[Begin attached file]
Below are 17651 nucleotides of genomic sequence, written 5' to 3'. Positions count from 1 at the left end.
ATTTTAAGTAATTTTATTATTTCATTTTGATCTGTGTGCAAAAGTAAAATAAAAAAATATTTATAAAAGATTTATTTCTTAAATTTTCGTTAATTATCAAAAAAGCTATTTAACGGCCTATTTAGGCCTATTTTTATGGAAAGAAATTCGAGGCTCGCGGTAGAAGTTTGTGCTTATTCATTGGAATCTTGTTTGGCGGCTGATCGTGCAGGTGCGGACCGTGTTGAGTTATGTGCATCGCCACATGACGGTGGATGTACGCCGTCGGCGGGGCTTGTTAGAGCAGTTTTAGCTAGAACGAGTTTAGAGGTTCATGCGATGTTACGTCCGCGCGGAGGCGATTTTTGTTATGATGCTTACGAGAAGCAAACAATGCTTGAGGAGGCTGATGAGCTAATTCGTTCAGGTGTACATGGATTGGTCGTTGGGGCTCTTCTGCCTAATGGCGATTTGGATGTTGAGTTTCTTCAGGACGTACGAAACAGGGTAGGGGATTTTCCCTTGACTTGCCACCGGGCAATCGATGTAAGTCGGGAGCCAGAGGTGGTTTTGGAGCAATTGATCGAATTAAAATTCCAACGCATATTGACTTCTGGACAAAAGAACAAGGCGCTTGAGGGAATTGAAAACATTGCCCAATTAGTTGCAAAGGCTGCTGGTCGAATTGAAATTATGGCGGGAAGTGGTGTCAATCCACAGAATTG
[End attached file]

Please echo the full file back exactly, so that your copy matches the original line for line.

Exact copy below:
Below are 17651 nucleotides of genomic sequence, written 5' to 3'. Positions count from 1 at the left end.
ATTTTAAGTAATTTTATTATTTCATTTTGATCTGTGTGCAAAAGTAAAATAAAAAAATATTTATAAAAGATTTATTTCTTAAATTTTCGTTAATTATCAAAAAAGCTATTTAACGGCCTATTTAGGCCTATTTTTATGGAAAGAAATTCGAGGCTCGCGGTAGAAGTTTGTGCTTATTCATTGGAATCTTGTTTGGCGGCTGATCGTGCAGGTGCGGACCGTGTTGAGTTATGTGCATCGCCACATGACGGTGGATGTACGCCGTCGGCGGGGCTTGTTAGAGCAGTTTTAGCTAGAACGAGTTTAGAGGTTCATGCGATGTTACGTCCGCGCGGAGGCGATTTTTGTTATGATGCTTACGAGAAGCAAACAATGCTTGAGGAGGCTGATGAGCTAATTCGTTCAGGTGTACATGGATTGGTCGTTGGGGCTCTTCTGCCTAATGGCGATTTGGATGTTGAGTTTCTTCAGGACGTACGAAACAGGGTAGGGGATTTTCCCTTGACTTGCCACCGGGCAATCGATGTAAGTCGGGAGCCAGAGGTGGTTTTGGAGCAATTGATCGAATTAAAATTCCAACGCATATTGACTTCTGGACAAAAGAACAAGGCGCTTGAGGGAATTGAAAACATTGCCCAATTAGTTGCAAAGGCTGCTGGTCGAATTGAAATTATGGCGGGAAGTGGTGTCAATCCACAGAATTG